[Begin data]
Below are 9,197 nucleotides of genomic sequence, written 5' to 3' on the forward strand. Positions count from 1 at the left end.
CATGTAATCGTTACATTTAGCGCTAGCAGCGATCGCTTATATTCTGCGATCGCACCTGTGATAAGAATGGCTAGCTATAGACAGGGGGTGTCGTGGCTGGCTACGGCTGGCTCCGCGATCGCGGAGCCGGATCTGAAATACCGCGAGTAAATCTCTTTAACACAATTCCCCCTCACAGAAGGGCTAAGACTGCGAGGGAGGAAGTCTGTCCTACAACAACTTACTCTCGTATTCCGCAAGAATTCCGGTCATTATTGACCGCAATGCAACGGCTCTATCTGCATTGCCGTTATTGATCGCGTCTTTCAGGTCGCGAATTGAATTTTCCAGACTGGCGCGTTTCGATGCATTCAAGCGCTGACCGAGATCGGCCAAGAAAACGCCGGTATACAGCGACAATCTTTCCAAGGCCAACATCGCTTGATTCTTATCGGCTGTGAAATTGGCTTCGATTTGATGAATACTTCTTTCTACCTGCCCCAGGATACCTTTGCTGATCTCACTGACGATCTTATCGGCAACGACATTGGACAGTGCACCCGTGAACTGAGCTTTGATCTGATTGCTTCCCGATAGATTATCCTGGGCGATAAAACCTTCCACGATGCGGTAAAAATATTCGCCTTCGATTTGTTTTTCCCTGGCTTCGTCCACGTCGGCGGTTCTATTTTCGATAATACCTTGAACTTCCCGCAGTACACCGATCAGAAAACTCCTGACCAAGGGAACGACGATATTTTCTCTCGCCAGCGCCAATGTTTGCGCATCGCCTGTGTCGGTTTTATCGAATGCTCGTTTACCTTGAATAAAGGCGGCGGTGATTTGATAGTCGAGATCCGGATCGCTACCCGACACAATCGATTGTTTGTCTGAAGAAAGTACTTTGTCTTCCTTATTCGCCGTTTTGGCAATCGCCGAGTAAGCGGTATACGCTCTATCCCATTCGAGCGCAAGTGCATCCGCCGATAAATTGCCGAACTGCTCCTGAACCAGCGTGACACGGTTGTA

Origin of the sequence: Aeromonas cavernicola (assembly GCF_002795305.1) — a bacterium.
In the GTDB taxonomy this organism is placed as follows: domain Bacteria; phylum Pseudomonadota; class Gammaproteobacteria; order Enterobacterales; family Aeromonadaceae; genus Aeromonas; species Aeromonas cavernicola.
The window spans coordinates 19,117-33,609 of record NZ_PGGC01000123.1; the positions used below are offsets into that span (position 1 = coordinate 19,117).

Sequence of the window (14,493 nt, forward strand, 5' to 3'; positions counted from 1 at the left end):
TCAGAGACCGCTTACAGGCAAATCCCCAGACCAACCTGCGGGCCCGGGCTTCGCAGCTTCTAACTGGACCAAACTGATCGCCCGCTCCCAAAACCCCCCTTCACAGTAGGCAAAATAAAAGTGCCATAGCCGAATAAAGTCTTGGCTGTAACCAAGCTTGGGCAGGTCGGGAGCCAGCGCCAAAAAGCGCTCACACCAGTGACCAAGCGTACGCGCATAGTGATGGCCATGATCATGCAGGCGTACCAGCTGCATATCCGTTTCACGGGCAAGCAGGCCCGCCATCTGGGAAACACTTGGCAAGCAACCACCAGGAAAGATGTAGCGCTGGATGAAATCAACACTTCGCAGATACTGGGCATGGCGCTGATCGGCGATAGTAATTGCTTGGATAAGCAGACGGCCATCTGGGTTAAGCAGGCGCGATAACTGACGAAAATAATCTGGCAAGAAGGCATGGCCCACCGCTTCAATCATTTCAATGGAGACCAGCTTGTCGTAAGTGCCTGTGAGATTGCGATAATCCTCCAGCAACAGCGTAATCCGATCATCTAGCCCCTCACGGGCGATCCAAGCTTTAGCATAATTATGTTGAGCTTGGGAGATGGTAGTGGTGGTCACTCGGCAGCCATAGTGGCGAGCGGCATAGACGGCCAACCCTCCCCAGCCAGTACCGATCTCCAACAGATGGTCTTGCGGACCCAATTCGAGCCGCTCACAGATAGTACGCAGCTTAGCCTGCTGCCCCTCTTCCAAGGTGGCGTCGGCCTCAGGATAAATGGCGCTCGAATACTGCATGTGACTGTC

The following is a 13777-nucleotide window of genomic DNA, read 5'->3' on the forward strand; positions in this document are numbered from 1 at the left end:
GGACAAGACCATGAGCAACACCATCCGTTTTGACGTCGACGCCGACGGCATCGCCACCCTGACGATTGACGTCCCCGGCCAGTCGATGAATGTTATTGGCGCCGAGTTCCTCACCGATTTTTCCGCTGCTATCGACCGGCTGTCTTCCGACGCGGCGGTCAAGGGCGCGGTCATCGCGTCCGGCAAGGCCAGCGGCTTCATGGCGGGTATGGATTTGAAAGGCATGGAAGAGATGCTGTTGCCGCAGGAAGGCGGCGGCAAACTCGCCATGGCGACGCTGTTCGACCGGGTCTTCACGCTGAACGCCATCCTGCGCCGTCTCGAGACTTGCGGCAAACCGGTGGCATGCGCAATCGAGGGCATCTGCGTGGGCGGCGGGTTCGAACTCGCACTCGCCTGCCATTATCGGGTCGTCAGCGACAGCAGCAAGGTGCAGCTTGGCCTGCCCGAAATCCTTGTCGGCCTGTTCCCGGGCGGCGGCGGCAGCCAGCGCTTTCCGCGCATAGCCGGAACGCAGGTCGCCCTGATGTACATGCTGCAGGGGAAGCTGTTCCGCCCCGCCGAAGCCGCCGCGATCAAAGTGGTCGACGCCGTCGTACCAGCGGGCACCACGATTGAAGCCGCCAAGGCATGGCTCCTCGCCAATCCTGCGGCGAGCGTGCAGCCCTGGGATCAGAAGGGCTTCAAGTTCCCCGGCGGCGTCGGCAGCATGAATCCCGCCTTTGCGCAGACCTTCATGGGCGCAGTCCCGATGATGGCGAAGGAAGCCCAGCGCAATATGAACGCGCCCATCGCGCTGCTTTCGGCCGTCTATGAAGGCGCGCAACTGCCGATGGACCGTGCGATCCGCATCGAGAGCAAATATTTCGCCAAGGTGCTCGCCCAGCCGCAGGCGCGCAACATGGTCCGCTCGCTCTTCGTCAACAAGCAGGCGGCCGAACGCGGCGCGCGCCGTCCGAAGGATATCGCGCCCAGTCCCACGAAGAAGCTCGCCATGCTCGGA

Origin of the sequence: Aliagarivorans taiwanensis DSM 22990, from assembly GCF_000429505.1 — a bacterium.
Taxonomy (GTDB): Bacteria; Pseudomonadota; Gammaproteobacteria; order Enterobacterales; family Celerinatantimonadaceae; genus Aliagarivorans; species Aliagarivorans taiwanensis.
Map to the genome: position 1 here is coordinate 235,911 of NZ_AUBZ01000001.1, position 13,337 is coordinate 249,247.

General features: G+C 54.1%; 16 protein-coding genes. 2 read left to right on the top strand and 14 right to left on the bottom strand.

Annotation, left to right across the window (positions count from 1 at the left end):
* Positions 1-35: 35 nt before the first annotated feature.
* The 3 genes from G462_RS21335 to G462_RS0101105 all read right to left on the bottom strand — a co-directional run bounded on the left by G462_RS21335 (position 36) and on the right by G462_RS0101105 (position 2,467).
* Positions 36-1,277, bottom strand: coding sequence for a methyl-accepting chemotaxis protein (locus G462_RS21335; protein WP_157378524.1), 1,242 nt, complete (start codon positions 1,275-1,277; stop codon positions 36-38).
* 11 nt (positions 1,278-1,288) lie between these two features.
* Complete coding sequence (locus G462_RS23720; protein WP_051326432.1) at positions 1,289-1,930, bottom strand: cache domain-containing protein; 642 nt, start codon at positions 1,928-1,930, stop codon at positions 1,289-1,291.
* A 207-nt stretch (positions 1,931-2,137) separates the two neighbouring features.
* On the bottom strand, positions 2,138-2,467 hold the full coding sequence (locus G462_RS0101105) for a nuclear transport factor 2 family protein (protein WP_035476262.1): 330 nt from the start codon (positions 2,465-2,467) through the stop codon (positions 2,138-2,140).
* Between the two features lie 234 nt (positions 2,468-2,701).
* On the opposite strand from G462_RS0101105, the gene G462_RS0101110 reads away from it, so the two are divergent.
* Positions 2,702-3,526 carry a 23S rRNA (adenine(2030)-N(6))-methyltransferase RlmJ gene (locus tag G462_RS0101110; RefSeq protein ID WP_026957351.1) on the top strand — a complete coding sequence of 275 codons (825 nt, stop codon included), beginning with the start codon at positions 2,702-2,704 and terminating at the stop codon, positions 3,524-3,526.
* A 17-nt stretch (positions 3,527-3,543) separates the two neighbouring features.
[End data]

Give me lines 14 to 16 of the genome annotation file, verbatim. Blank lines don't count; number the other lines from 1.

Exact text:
Annotation, left to right across the window (positions count from 1 at the left end):
* Positions 1-35: 35 nt before the first annotated feature.
* The 3 genes from G462_RS21335 to G462_RS0101105 all read right to left on the bottom strand — a co-directional run bounded on the left by G462_RS21335 (position 36) and on the right by G462_RS0101105 (position 2,467).